4. In Dhani Devi v. Sant Bihari and Ors. : 2SCR507 this Court had to answer the question as to whether on the death of an applicant for a stage carriage permit in respect of his transport vehicles the Regional Transport Authority has power to allow the person succeeding to the possession of the vehicles to prosecute the application filed by the deceased applicant. This Court on that occasion noted that neither Order XXII of the CPC nor Section 306 of the Indian Succession Act, 1925, have any application in such a case and also that there is no express provision in the Motor Vehicles Act or the rules framed under the Act to deal with this situation. This Court, however, held that if a person in possession of transport vehicles 'dies after obtaining the permit, the Regional Transport Authority has power under Section 61(2) to transfer the permit to the person succeeding to the possession of the vehicles covered by the permit'. In the course of the judgment in that case this Court observed there:
We are inclined to think that in the case of death of the applicant before the final disposal of his application for the grant of a permit in respect of his vehicles the Regional Transport Authority has power to substitute the person succeeding to the possession of the vehicles in place of the deceased applicant and to allow the successor to prosecute the application. As the relief sought for in the application is dependent upon and related to the possession of the vehicles the application is capable of being revived at the instance of the person succeeding to the possession of the vehicles.
5. The observations set out above, relied upon by the appellant, do not cover a case where the deceased applicant is not in possession of any motor vehicles. The ratio of Dhani Devi's case (supra) was simply this : since the right to and possession of the vehicles goes from a deceased holder of a permit or an applicant for its 'transfer' to his heirs, the right to continue an application must also necessarily go to them. It does not decide what will happen if there is no motor vehicle to which a deceased applicant's heirs or legal representatives can succeed. Moreover, Dhani Devi's case (supra) was one which was specifically covered by Section 61 of the Motor Vehicles' Act where the permit actually granted and held for a period specified seems to be treated as an adjunct of the possession of the vehicle. It becomes a kind of property right attached to the business of running a vehicle which is actually serving the public on the road. In such case the right does not remain a mere personal right to apply but is of a transferable character. Therefore, Section 61 of the Act deals with cases in which a 'transfer' of the permit held can be applied for. If it was the intention of the legislature to provide for succession to whatever claims an applicant for a permit has even before a permit is granted to him, it would have similarly provided for the situation in the case before us. As there is no such provision, we cannot legislate and import one into the Act. Indeed, as already pointed out, it is difficult to conceive of succession to claims for the recognition of which personal or other particular qualifications play so large a part.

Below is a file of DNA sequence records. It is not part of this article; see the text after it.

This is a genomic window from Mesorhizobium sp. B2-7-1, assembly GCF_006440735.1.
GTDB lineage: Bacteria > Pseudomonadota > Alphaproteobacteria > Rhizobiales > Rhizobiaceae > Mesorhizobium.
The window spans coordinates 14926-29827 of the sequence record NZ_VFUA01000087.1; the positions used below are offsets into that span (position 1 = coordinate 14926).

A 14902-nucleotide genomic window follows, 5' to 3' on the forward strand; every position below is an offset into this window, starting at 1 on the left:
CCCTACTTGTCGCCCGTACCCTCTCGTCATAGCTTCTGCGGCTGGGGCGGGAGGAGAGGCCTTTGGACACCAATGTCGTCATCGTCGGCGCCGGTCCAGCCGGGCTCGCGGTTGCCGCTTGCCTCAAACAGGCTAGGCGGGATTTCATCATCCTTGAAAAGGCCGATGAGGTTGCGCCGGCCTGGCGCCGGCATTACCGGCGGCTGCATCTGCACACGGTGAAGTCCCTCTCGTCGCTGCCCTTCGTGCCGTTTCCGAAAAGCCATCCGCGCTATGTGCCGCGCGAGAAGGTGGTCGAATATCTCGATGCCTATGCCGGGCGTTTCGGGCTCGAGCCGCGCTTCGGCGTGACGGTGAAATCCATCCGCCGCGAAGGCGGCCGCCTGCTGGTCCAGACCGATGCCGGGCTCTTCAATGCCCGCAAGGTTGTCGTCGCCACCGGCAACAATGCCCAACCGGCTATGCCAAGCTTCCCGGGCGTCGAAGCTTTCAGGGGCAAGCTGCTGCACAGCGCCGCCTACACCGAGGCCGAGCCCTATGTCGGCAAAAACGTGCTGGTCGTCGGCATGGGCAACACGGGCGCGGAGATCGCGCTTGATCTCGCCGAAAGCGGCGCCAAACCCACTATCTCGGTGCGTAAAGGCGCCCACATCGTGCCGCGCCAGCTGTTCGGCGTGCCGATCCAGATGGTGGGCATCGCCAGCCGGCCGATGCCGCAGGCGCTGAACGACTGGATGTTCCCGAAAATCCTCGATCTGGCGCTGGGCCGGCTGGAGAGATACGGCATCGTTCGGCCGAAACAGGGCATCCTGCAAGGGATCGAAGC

6. It was also contended that Messrs. Ram Autar Lal Jain is, in the eye of law, a new entity separate from both Ram Autar Lal Jain, the deceased applicant, as well as his heirs and legal representatives, and that it could not be the successor or legal representative of the deceased in whom any right to continue any proceeding could vest by succession. As this appeal fails on other grounds discussed above, it is not necessary to decide this question.
7. Consequently, we dismiss this appeal with costs.